Many thanks to Elizabeth Friend for her article “Would light-rail line benefit Carrboro too” (CHN, Feb. 15) The comments of Alderfolks Haven-O’Donnell, Slade and Gist illustrate well how it is possible to want to support public transit locally but find the proposed light-rail system for Durham and Orange County (aka, DOLRT) woefully lacking.
Haven-O’Donnell is concerned that DOLRT will provide no service to Carrboro even though her constituents will help pay for it. As a resident of Chapel Hill, I am worried that it will not serve any of the growth areas identified in our 2020 Comprehensive Plan. We already have over 6,600 new residential units approved in Chapel Hill and will need to address transportation needs for those residents.
The half-cent sales-tax increase passed in 2012 was intended to support all forms of public transit, not just light rail (as suggested in the article). Chapel Hill already is falling short maintaining its existing bus system. The DOLRT will use up all the transportation tax money approved in 2012 for the next 45 years – under several best-case scenarios – and leave nothing for far more economical and flexible bus services throughout the town and county.
But wait, there’s more: the Feb. 19 CHN reported that the executive board of GoTriangle (the group orchestrating DOLRT) will vote on a $70 million engineering contract in April – but without first providing plans to the county commissioners so that they can decide whether to approve continuing with the project at all. That go/no-go decision which was promised for April will now wait until June.
Whatever hypothetical advantages DOLRT may provide a few residents in extreme southeastern Orange County will be more than eclipsed by its anchor of debt that will rob schools and transportation services throughout the county.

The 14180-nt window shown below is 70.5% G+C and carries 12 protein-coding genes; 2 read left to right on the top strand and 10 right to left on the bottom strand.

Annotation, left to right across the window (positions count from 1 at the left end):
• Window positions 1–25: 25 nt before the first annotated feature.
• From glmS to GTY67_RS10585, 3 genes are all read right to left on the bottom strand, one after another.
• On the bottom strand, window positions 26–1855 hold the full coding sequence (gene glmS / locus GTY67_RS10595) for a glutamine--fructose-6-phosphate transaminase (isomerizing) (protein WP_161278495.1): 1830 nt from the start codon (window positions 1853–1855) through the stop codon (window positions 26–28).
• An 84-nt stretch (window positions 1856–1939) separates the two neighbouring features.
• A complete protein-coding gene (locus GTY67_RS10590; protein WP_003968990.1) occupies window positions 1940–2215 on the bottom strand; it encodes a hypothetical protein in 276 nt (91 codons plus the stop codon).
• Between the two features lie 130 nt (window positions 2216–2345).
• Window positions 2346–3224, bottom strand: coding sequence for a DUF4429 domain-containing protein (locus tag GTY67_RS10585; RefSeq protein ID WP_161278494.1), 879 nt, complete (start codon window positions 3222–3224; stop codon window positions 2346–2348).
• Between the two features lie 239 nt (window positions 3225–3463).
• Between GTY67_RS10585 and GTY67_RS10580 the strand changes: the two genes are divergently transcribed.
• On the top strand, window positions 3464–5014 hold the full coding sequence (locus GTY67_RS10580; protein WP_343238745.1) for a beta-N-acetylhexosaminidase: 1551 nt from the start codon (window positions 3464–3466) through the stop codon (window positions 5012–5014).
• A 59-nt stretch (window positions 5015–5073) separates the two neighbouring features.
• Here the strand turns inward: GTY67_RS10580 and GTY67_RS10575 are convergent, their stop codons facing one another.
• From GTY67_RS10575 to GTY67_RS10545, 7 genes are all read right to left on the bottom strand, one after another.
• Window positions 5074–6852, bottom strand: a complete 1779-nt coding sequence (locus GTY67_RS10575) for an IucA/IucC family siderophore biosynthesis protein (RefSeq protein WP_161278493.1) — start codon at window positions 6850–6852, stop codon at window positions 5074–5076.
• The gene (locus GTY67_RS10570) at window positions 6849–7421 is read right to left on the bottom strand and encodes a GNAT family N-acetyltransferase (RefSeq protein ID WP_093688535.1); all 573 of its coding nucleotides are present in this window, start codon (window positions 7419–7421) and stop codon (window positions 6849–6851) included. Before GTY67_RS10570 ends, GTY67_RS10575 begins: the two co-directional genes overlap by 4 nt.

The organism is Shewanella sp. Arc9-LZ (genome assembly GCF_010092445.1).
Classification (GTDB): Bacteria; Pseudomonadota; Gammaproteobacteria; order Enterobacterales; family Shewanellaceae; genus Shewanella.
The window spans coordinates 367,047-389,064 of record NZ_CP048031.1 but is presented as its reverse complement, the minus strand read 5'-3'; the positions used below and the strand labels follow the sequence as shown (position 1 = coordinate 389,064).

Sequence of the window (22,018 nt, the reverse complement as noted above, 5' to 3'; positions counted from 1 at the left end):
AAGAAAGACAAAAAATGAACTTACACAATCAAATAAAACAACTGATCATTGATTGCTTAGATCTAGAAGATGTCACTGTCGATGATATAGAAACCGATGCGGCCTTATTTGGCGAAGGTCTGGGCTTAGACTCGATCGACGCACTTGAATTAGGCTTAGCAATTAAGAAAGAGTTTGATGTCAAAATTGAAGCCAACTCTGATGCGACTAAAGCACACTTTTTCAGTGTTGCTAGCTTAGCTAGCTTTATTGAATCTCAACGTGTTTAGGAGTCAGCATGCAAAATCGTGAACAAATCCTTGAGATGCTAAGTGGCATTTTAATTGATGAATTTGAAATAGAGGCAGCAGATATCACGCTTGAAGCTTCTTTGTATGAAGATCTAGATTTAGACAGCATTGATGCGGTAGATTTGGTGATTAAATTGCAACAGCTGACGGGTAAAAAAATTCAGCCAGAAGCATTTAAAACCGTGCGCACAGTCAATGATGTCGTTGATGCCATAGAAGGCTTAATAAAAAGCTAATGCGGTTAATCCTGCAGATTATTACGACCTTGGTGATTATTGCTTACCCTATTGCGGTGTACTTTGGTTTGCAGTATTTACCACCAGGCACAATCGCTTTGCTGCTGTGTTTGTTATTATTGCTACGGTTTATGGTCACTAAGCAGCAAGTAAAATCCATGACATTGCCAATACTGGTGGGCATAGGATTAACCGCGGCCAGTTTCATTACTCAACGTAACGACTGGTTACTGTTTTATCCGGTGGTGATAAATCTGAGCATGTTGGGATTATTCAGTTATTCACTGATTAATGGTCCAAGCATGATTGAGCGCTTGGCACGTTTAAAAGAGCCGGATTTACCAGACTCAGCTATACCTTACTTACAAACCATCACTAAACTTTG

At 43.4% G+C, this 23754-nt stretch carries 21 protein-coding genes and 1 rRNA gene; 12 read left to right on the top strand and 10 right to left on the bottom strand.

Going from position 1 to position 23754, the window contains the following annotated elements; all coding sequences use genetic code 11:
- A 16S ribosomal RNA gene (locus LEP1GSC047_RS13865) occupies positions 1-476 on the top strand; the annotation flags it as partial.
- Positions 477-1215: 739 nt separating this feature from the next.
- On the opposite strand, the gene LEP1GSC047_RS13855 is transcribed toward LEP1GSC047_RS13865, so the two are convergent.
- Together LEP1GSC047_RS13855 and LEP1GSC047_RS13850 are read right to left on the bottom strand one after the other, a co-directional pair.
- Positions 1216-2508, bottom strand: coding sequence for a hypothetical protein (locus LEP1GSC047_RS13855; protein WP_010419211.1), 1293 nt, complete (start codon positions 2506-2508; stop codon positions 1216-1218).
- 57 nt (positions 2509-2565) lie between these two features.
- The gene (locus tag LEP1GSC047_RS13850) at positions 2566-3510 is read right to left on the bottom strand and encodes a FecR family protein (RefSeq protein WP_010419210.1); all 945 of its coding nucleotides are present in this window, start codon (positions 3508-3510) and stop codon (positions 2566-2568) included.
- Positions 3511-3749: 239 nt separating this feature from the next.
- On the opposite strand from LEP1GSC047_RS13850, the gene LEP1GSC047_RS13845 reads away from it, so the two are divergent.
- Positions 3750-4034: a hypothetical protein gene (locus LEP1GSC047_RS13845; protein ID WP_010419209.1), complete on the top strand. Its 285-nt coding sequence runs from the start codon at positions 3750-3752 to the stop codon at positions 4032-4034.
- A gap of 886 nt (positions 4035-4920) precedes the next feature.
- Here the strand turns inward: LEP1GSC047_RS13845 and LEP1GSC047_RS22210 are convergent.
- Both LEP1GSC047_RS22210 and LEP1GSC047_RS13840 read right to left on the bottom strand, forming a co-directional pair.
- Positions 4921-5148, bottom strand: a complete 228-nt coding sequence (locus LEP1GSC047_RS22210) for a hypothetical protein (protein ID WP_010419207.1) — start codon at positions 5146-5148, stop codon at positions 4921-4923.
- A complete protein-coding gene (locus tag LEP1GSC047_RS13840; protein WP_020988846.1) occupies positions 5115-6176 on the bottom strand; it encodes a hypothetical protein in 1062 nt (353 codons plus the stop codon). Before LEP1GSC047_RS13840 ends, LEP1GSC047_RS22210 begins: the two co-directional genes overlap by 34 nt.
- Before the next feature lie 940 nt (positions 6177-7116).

What did we do and who is this “we” I speak of?
On Jan. 5, 2017, a check for 10 percent of the gross receipts from the RSVVP Day event arrived at the Inter-Faith Council office (IFC) from the SANDWHICH restaurant. It was immediately noted that the amount of the check, when added to the cumulative total of money raised from RSVVP since its inception in 1989, reached the very special milestone – a half-million dollars!
Who are the we who made this happen? The we are the generous and loyal restaurant owners and managers who participate in the RSVVP event; some for the first time or others for many years. We are the many diners who fill the restaurants on RSVVP day every year, from families and friends to UNC students and faculty. We are the event sponsors who make it possible to cover marketing expenses so that all money raised goes to the hunger-relief programs of the IFC; the Community Kitchen and the emergency food pantry. We are our local media; The Chapel Hill News, The Daily Tar Heel and 97.9 WCHL/1360 WCHL.
Finally, we are also our hard working RSVVP team who recruit the participating restaurants, deliver the posters and table tents and become our “reminders” for those restaurants who will complete the cycle by sending in their 10 percent pledged donation.
Those who benefit from the FoodFirst hunger-relief programs of the IFC: the Community Kitchen and the emergency food pantry, thank you. And I thank you.
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